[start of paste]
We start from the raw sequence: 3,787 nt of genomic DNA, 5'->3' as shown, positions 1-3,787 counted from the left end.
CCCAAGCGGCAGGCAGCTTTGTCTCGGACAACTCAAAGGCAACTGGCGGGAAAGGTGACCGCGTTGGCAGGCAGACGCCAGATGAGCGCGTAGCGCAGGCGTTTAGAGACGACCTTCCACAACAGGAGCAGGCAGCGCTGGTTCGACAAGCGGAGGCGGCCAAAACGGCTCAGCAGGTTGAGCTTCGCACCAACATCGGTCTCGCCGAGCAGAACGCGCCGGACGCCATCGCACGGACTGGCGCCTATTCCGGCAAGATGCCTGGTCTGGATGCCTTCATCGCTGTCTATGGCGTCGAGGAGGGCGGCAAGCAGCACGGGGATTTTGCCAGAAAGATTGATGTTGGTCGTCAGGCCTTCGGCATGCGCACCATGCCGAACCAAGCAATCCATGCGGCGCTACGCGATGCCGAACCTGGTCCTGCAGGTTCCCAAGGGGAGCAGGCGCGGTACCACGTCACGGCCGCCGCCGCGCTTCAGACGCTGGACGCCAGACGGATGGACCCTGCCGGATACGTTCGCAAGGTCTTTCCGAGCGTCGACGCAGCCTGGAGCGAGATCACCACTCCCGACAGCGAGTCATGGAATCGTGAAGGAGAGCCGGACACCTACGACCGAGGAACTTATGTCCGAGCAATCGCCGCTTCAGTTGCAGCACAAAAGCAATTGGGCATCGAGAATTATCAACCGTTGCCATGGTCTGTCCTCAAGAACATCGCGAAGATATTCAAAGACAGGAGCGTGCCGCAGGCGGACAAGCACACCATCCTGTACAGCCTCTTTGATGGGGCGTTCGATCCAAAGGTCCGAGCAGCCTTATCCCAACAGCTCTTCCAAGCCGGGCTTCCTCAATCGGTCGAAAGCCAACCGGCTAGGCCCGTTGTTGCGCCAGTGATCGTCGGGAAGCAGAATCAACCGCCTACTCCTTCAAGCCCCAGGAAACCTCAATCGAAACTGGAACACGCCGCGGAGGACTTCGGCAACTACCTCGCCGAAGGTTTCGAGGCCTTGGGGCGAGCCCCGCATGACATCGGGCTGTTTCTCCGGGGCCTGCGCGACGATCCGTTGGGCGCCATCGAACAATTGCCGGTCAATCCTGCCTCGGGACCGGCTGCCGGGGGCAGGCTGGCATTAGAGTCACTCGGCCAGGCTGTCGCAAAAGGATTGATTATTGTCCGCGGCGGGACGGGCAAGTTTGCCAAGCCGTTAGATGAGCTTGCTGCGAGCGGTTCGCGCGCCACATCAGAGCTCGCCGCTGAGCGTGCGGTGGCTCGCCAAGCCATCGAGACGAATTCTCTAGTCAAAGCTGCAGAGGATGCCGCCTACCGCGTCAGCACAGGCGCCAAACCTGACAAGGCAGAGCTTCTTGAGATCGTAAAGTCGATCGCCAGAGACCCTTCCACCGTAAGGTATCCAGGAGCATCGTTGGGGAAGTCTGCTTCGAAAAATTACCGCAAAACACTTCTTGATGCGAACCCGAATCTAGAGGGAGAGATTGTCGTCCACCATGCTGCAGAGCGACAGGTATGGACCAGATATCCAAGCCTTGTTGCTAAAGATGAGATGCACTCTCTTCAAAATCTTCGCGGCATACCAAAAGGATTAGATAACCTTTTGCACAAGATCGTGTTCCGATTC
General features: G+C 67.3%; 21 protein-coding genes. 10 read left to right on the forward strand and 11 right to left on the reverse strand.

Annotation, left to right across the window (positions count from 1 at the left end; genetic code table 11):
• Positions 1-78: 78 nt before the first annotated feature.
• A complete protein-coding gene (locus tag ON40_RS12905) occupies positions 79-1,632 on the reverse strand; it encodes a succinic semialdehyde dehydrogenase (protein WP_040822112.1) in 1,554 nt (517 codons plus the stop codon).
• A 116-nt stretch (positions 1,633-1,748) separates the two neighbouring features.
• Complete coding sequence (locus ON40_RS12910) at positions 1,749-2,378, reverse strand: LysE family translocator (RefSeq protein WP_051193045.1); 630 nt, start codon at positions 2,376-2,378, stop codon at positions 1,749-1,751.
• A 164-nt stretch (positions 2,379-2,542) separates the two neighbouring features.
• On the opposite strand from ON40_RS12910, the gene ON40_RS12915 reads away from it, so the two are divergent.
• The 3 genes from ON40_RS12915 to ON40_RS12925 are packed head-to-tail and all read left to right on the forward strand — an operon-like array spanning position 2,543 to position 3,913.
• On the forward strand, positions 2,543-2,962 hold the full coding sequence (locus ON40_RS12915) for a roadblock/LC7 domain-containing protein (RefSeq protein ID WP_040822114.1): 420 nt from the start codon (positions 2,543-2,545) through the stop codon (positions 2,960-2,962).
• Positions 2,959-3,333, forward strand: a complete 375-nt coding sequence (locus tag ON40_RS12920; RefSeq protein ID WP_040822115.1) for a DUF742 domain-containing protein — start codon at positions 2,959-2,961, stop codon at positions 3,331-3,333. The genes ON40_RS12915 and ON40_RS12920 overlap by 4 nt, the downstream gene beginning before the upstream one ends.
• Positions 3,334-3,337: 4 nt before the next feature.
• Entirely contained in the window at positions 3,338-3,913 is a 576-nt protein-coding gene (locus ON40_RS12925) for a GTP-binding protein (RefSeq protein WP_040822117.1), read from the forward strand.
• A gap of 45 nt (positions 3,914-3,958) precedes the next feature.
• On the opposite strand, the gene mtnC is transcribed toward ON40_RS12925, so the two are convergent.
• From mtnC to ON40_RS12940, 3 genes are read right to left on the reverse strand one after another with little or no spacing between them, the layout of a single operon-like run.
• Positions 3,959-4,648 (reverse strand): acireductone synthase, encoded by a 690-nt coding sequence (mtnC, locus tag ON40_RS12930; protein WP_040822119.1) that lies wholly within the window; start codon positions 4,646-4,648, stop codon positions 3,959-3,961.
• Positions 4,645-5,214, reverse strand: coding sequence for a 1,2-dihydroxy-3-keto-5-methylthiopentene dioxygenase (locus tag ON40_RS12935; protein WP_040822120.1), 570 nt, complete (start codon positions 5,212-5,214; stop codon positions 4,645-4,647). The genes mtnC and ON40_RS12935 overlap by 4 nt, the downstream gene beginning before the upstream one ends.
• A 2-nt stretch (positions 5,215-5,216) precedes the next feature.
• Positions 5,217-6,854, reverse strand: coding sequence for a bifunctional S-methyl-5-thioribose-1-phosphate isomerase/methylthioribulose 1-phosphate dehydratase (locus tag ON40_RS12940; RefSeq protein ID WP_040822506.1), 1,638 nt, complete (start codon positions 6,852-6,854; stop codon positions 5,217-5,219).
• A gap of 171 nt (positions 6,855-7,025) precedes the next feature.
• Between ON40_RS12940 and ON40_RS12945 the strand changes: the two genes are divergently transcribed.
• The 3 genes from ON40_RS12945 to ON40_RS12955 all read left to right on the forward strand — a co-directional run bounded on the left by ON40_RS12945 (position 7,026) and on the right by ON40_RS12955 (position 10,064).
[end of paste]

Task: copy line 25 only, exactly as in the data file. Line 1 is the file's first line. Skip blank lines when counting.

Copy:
• The 3 genes from ON40_RS12945 to ON40_RS12955 all read left to right on the forward strand — a co-directional run bounded on the left by ON40_RS12945 (position 7,026) and on the right by ON40_RS12955 (position 10,064).